The rules of swiftwater

I would like to touch on two points: the cable and swiftwater rescue standards.

As a former raft guide, certified Rescue 3 International swiftwater level 2 technician and whitewater enthusiast both in closed and open boat for over 15 years, I have to question why a fixed cable was introduced into the rescue environment on the Goat River on the day Sheila Sweatman lost her life.

I would like to touch on two points: the cable and swiftwater rescue standards.

The fact that the RCMP gave the go ahead to use the cable shows their lack of understanding of river rescue techniques; had the RCMP been trained they may have thought twice about giving the go ahead to use a steel cable. Rescue techniques may have changed since I was certified under Rescue 3 International but moving water is moving water; that never changes nor do the rules around swiftwater.

The second thought I have is why there needs to be BC swiftwater standards? There are global standards with Rescue 3 International who have been audited independently to be “compliant with NFPA 1670 standard for technical rescue in high risk environments including swiftwater, ice and rope rescue.” Why not adopt their international standards?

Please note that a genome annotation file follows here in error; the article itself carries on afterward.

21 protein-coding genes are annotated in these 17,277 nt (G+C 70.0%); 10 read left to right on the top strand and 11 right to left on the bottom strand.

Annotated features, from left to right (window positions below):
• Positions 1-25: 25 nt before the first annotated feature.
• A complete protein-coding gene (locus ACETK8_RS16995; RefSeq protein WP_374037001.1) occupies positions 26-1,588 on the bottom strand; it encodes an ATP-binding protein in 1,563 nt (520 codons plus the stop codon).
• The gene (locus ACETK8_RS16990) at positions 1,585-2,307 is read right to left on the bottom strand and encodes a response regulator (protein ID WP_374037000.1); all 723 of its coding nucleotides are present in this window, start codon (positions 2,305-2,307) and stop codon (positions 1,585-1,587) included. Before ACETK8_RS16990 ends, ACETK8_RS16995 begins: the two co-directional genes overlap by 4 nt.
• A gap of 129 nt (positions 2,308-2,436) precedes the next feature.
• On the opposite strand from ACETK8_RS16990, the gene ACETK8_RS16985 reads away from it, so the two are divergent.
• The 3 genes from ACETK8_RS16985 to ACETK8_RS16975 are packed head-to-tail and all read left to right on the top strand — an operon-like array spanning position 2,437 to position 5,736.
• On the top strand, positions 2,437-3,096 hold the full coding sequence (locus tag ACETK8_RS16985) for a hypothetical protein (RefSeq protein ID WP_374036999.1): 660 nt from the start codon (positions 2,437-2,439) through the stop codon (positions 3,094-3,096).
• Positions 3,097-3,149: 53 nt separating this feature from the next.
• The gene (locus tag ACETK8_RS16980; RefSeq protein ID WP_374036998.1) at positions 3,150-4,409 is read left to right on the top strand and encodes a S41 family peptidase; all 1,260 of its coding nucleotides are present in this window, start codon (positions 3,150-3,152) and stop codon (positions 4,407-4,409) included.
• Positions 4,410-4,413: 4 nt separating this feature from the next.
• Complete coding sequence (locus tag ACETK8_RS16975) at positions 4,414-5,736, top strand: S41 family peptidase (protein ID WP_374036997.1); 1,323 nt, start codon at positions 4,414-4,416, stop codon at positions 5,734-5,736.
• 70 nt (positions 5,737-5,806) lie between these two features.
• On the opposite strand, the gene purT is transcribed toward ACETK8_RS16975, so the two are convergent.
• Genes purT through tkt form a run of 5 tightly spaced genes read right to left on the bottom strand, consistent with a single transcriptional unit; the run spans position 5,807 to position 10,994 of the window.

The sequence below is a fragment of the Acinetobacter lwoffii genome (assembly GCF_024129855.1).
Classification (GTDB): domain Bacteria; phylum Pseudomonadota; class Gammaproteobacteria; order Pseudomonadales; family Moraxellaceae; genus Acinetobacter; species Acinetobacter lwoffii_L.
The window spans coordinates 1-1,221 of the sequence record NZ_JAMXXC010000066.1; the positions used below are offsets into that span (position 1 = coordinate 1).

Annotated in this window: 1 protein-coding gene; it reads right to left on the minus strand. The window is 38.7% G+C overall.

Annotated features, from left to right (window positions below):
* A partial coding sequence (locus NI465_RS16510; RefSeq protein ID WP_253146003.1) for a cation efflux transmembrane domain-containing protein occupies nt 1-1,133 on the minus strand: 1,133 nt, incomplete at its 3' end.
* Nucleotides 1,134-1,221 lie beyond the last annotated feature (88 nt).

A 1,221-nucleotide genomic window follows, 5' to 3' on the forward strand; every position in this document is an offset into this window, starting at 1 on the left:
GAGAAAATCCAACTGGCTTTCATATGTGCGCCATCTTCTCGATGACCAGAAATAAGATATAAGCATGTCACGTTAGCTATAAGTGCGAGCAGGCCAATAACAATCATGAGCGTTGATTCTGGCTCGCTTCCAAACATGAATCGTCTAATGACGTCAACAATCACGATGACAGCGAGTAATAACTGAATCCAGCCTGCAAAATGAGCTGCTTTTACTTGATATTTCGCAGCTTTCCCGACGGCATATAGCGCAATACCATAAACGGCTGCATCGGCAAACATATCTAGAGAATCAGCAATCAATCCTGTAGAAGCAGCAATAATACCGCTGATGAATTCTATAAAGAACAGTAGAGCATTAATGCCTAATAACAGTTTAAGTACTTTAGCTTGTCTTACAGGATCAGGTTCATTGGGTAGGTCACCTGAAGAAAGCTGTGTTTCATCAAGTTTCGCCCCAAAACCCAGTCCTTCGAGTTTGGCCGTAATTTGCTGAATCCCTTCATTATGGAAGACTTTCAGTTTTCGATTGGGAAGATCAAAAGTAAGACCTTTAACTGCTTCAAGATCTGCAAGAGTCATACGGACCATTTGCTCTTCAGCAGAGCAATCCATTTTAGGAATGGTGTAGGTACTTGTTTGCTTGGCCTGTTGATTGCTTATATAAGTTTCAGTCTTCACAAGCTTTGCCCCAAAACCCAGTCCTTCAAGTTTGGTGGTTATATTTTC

I would encourage both law enforcement and firefighters to get swifwater training. It will only aid them in their jobs alongside search and rescue groups, even if they never get in the water during a rescue they will have a better understanding of how moving water works and rescue techniques around swiftwater. We are surrounded by fast moving creeks and rivers here in the Kootenays; it only makes sense.

It is sad that Sheila had to be the second victim. It is something every river rescue professional wants to avoid; losing one of their own. Let’s hope Nelson Search and Rescue and other regional search and rescue groups throughout the province consider adopting the Rescue 3 International standards in the future and apply those standards consistently.

Dana Diotte

Nelson

 

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